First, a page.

El mal dormir, as the subtitle indicates, is an extended essay about sleep, wakefulness and fatigue. In short, it’s about insomnia, although the author tries not to overuse that word so as not to treat the subject matter in a clinical or scientific way. However, he does include quite a few paragraphs of interesting medical and scientific information about sleep in general and insomnia in particular. Poor sleep is clearly a hot topic in today’s world, with much written about it. What makes Jiménez Torres’ book different and worth reading is the inclusion of many personal anecdotes, wry humor, inventive comparisons, literary references and epigraphs, and historical perspective. It appears to be extensively researched without being pedantic. This is the first book by David Jiménez Torres that I have read, and I suspect I would enjoy anything written by him because he is such a good writer. His prose is clear and precise without being simple or unimaginative.
This book would be a pleasure to translate both for the high-interest subject matter and the well-wrought language. There are a few cultural references that might not translate readily to English for an American audience, such as Asterix and Mortadelos, but they are few and could easily be overcome. Translating the many marvelous metaphors would be sheer joy—the amusement park of words that assaults one’s brain as it is trying to fall asleep, the submarine that comes slowly to the surface with periscope up as one awakes in the middle of the night, the unbroken horse that is the insomniac’s mind, ready to toss its rider at any moment, to mention a few. The bigger challenge is the many literary and philosophical references. This is not at all a self-help book about how to sleep better written for the masses. The language is fairly high register, and the exposition contains many quotes and references that require looking up the cited worldwide panoply of authors, philosophers, historical figures, etc. if one is to really understand the author’s message. Which is not to say it isn’t worth the trouble. On the contrary, one can learn a lot from reading this book and be amused in the process, as the author employs a lovely wry sense of humor with a light touch throughout the book. What is more, the anecdotes and descriptions of not being able to fall asleep, waking up in the middle of the night, slogging one’s way through the workday on less sleep than desired, and even lying awake fretting about the state of the world mid-Covid pandemic will all ring true and familiar with contemporary American readers. They will find it enlightening, educational and entertaining, even if they choose to gloss over some of the erudite references.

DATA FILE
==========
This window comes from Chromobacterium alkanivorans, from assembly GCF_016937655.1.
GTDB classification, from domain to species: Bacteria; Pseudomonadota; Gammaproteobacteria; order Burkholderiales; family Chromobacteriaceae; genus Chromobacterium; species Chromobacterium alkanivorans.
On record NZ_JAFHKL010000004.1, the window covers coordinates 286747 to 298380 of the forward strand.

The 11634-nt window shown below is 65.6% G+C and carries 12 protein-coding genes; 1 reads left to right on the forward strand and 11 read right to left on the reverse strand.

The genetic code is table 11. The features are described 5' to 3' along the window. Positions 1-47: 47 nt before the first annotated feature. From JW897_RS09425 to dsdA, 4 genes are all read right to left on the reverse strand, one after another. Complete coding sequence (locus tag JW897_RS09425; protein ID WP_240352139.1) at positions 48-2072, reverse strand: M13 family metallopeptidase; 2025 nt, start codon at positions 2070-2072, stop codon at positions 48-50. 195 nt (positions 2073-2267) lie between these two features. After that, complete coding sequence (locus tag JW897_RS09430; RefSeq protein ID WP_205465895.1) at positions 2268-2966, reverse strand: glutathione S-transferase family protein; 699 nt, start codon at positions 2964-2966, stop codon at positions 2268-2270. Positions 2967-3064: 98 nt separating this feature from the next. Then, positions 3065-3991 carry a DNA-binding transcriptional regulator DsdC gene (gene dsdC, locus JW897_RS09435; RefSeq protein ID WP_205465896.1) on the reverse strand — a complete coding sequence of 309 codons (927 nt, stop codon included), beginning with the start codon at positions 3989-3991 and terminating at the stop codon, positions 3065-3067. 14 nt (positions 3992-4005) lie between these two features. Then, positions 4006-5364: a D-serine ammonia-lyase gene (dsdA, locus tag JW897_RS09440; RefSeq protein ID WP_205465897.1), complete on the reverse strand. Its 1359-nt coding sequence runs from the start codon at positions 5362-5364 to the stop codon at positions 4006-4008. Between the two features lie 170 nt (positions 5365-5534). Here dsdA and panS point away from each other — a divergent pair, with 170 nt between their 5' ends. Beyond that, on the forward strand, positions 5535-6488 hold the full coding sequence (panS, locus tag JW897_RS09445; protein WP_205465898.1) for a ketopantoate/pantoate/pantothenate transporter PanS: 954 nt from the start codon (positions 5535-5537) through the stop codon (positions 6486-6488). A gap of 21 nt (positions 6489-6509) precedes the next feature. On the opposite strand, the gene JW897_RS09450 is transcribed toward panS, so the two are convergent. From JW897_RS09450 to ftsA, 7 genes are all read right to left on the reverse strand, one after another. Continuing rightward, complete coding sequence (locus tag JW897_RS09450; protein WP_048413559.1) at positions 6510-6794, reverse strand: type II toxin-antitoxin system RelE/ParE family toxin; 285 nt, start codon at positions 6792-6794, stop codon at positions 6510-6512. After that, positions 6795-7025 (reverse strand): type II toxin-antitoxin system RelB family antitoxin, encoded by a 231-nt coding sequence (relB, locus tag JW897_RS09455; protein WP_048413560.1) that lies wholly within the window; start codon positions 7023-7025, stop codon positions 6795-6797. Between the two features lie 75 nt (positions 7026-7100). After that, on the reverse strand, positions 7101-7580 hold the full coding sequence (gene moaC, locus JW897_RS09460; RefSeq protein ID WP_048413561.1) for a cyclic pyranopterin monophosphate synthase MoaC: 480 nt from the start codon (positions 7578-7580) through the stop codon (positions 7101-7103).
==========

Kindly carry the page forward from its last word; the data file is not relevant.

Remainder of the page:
As a reader and lover of fiction primarily, I was surprised and delighted by this book and how much I enjoyed reading it. If translated well, I think it would be very well-received by the American reading public.
Lily Meyer is a writer, translator, and critic. Her translations include Claudia Ulloa Donoso’s story collections Little Bird and Ice for Martians. Her ...